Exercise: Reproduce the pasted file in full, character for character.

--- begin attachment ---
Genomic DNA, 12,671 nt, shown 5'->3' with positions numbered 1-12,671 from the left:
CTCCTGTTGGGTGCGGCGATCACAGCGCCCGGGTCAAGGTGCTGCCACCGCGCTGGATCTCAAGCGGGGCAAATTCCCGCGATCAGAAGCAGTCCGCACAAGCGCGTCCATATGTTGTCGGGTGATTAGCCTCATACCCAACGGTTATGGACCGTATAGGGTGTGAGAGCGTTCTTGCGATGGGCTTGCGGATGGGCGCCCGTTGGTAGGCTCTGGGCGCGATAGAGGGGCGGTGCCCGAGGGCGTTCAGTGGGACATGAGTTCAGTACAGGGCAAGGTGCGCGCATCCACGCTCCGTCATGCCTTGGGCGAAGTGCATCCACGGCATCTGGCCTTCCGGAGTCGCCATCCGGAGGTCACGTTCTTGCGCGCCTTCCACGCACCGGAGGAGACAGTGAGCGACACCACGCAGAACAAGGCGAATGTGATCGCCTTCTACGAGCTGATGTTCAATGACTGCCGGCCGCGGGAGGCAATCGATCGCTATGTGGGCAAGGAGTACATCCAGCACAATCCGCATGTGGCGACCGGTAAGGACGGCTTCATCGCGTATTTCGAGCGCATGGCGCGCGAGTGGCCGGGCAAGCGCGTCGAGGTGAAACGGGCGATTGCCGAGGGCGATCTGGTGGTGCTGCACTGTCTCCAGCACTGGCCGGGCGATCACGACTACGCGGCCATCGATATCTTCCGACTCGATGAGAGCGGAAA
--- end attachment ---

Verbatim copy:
Genomic DNA, 12,671 nt, shown 5'->3' with positions numbered 1-12,671 from the left:
CTCCTGTTGGGTGCGGCGATCACAGCGCCCGGGTCAAGGTGCTGCCACCGCGCTGGATCTCAAGCGGGGCAAATTCCCGCGATCAGAAGCAGTCCGCACAAGCGCGTCCATATGTTGTCGGGTGATTAGCCTCATACCCAACGGTTATGGACCGTATAGGGTGTGAGAGCGTTCTTGCGATGGGCTTGCGGATGGGCGCCCGTTGGTAGGCTCTGGGCGCGATAGAGGGGCGGTGCCCGAGGGCGTTCAGTGGGACATGAGTTCAGTACAGGGCAAGGTGCGCGCATCCACGCTCCGTCATGCCTTGGGCGAAGTGCATCCACGGCATCTGGCCTTCCGGAGTCGCCATCCGGAGGTCACGTTCTTGCGCGCCTTCCACGCACCGGAGGAGACAGTGAGCGACACCACGCAGAACAAGGCGAATGTGATCGCCTTCTACGAGCTGATGTTCAATGACTGCCGGCCGCGGGAGGCAATCGATCGCTATGTGGGCAAGGAGTACATCCAGCACAATCCGCATGTGGCGACCGGTAAGGACGGCTTCATCGCGTATTTCGAGCGCATGGCGCGCGAGTGGCCGGGCAAGCGCGTCGAGGTGAAACGGGCGATTGCCGAGGGCGATCTGGTGGTGCTGCACTGTCTCCAGCACTGGCCGGGCGATCACGACTACGCGGCCATCGATATCTTCCGACTCGATGAGAGCGGAAA